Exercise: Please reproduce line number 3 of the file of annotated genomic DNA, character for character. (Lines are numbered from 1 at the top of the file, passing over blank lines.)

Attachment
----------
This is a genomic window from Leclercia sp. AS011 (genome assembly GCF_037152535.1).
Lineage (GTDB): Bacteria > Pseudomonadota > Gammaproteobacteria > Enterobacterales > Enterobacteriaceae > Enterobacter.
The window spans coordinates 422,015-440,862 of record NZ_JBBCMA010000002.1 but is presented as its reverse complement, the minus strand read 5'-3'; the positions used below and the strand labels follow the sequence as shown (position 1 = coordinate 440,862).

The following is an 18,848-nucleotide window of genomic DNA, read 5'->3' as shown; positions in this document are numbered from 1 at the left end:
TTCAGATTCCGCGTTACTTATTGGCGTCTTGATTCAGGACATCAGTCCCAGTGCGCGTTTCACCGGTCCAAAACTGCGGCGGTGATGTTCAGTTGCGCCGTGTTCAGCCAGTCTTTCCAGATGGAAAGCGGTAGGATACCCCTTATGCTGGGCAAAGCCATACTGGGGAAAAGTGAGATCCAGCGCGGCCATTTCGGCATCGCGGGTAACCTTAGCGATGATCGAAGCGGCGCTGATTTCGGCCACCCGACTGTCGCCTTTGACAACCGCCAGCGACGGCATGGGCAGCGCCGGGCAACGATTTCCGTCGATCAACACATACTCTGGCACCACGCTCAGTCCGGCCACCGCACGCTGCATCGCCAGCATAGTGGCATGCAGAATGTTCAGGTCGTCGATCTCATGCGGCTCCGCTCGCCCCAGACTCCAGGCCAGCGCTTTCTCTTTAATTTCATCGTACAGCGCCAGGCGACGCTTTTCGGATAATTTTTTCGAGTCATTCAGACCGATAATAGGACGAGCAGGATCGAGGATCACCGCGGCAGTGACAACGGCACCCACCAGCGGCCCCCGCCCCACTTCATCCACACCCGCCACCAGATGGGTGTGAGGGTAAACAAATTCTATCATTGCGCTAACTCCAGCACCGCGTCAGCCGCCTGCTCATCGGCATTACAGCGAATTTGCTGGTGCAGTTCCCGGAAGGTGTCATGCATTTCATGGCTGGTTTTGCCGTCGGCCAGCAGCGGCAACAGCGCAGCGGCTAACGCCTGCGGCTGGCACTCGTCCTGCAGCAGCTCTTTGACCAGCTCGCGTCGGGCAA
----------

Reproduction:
The window spans coordinates 422,015-440,862 of record NZ_JBBCMA010000002.1 but is presented as its reverse complement, the minus strand read 5'-3'; the positions used below and the strand labels follow the sequence as shown (position 1 = coordinate 440,862).